From an emotional standpoint, the Justice Against Sponsors of Terrorism Act has some appeal. The bill, which is still being finalized, aims to open U.S. courts to civil lawsuits by Americans against foreign governments tied to terror attacks in the United States. Though it would be written broadly enough to encompass all the countries in the world, the bill has a clear target: Saudi Arabia. Proponents say they want to allow families of the nearly 3,000 victims of the 9/11 attacks seek damages in court if proof emerges that the Saudi government supported the 19 al Qaeda hijackers, 15 of whom were Saudis.
It may sound good, but it's a bad idea.
Saudi Arabia isn't the most embraceable of U.S. allies. It executes people with abandon, including 47 in one day in January on charges ranging from involvement in terror attacks to disloyalty. The royal family's repression of women — from its draconian dress codes to its requirement that women be accompanied by male chaperones when leaving the house — offends basic concepts of human rights and equality, as does its practice of imprisoning dissidents. The government embraces public flogging as punishment for some crimes, a judgment facing Palestinian poet Ashraf Fayadh, who has been sentenced to eight years in prison and 800 lashes. His offense? Apostasy, based on poems that the government said embraced atheism and spread “some destructive thoughts into society.”
What's more, the Saudis have close ties to deeply unsavory organizations. The bill currently making its way through Congress was prompted, in part, by investigations showing that leading Saudis helped bankroll Al Qaeda, though the reports that have been released so far have stopped short of linking Osama bin Laden's terror group to the Saudi royal family or government. Speculation continues to swirl around 28 pages of an 838-page congressional report on the 9/11 attacks that were withheld as classified when the rest of the report was released in 2002. The Saudi government has denied any complicity in the attacks. The pages were ordered classified by President George W. Bush, who said he feared their release would divulge sensitive investigative techniques.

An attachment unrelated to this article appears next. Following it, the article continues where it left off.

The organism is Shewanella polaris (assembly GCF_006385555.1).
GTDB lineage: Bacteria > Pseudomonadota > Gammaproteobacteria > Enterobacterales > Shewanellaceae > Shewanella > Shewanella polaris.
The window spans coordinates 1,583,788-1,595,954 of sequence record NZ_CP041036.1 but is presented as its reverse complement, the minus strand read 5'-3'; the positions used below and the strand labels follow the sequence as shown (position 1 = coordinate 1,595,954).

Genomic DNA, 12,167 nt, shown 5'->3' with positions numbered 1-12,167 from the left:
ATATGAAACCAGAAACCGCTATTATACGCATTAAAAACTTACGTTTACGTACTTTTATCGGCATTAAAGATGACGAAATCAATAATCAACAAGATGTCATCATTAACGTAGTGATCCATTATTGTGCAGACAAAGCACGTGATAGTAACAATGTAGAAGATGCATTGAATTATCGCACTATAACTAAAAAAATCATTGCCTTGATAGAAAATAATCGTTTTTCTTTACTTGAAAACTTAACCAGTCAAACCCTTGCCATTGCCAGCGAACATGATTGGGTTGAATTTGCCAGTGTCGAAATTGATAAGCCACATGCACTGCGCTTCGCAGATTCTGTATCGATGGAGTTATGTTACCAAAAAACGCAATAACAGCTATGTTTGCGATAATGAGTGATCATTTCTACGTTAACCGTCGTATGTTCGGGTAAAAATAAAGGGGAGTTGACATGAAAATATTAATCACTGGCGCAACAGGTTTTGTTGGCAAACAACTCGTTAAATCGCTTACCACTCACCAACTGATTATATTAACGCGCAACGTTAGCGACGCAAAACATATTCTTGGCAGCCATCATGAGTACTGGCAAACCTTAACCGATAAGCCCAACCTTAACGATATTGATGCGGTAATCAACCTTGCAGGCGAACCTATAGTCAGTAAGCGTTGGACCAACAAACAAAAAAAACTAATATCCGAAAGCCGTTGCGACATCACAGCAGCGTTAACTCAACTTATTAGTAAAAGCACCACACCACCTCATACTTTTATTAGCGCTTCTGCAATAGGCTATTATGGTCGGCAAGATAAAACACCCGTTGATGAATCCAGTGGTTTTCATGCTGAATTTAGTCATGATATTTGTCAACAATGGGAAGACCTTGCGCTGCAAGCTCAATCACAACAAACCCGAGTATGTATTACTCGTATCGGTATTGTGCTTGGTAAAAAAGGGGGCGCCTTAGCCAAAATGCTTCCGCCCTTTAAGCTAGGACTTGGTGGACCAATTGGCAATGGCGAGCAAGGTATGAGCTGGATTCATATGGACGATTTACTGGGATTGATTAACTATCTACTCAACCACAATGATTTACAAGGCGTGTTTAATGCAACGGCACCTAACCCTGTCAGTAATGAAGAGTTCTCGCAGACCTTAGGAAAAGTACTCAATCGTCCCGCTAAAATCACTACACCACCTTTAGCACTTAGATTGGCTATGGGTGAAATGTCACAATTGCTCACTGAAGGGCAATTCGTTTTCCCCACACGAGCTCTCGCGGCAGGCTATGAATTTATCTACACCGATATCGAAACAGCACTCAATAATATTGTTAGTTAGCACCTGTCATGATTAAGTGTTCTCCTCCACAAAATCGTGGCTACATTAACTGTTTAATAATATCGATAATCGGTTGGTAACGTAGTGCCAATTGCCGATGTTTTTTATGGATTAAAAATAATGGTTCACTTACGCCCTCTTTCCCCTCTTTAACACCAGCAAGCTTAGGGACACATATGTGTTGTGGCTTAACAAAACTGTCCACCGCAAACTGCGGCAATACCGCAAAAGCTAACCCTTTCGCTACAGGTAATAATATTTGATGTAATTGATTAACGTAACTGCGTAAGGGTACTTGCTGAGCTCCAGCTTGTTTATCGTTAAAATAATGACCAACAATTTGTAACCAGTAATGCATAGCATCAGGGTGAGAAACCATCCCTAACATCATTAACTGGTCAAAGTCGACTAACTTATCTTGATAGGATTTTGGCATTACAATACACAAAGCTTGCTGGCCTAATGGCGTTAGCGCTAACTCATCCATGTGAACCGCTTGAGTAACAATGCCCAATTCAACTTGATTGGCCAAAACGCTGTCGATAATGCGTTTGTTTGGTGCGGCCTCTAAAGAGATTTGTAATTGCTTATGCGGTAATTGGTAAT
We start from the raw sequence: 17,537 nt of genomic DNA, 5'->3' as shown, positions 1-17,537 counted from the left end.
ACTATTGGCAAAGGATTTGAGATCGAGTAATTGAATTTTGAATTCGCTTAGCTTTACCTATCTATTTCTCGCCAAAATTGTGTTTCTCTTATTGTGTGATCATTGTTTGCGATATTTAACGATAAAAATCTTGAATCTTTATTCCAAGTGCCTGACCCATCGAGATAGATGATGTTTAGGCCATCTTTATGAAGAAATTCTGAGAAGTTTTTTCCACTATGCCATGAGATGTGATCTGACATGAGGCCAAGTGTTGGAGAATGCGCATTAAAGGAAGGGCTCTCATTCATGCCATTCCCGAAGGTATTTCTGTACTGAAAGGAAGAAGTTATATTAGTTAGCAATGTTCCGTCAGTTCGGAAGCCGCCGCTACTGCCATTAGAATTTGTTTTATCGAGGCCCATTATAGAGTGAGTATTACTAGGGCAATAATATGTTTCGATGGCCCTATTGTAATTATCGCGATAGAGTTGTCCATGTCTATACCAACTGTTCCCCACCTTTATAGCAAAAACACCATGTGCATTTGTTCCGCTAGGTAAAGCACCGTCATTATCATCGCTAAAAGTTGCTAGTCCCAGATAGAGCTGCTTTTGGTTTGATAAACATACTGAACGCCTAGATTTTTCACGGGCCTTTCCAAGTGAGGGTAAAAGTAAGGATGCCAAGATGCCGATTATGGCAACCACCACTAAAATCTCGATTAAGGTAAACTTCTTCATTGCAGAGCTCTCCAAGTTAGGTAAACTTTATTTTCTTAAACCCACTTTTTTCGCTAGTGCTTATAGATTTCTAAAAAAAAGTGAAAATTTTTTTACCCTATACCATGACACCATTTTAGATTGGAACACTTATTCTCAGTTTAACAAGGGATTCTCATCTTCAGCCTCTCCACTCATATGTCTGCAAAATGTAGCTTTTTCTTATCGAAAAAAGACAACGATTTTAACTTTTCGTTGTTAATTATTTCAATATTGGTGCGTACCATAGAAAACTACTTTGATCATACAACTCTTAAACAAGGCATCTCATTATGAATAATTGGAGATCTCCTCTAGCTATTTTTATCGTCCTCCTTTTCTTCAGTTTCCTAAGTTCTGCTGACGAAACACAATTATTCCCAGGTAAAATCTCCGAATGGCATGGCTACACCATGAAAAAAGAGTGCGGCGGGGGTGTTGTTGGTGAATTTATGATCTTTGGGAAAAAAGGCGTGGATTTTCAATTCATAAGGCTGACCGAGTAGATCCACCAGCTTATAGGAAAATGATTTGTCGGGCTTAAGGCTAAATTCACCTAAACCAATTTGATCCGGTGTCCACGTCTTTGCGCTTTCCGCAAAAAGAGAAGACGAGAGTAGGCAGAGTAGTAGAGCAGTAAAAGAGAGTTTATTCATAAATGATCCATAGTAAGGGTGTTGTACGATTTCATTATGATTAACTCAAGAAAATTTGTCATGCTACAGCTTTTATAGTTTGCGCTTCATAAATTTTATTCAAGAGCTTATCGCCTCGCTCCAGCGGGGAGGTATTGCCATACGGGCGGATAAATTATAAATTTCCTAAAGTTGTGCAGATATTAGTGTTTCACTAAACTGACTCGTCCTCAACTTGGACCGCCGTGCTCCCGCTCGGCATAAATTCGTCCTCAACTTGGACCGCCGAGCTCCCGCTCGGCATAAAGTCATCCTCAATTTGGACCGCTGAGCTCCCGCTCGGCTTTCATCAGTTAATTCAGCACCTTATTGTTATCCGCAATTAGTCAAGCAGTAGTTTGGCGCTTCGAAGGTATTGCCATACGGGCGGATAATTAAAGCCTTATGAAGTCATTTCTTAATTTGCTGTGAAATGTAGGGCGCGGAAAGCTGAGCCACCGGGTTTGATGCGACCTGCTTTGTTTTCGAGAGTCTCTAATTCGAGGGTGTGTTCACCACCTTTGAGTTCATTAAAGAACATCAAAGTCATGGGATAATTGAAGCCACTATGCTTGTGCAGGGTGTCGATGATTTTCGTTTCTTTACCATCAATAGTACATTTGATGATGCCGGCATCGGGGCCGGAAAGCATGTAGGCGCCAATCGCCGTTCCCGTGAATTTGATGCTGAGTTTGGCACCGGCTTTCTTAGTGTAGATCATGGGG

The Obama administration has been reviewing the 28 pages and reportedly will soon declassify some of them. It ought to release all of them.
But regardless of the Saudi role in 9/11, it would be a big mistake to pass the bill, which would badly undercut the legal principle of “sovereign immunity.” Rooted in international law, sovereign immunity protects governments from being held to account in the courts of another country (with some narrow exceptions). Obviously, the downside of this is that it sometimes protects bad governments from being punished for their policies and actions. But on the other hand, it also serves as needed protection against trumped up or politicized prosecutions in courts around the world. And be warned: If Congress strips governments everywhere of their protection in U.S. courts, those countries will almost certainly adopt similar policies against the U.S.
That would lead to a mish-mash of legal challenges, claims of damages, and complicated international relations. Given the U.S. government's disproportionate role in foreign affairs, the potential exposure such a measure would bring to the U.S. is inestimable. Expect to see civil claims by victims of collateral damage in military attacks, lawsuits by people caught up in the nation's post-9/11 detention policies, including Guantanamo Bay, and challenges over atrocities committed by U.S.-backed Syrian rebels. Pretty much anywhere that U.S. policies have led to damages, those who suffered could potentially seek redress in their own courts, jeopardizing American assets overseas, where the rule of law sometimes is solid, but in other cases is a tool wielded for political purposes.
Fearing its exposure in American courts, Saudi Arabia has already threatened to sell $750 billion in U.S. assets that it says would be at-risk if the proposed law goes into effect.
The 9/11 attacks were horrific, and the losses suffered by the victims' families are incalculable. But the solution is not to open this Pandora's Box. If the Saudi government is found to have supported the attacks, a resolution should be reached through diplomacy, nation to nation, not through individual claims in civil courts.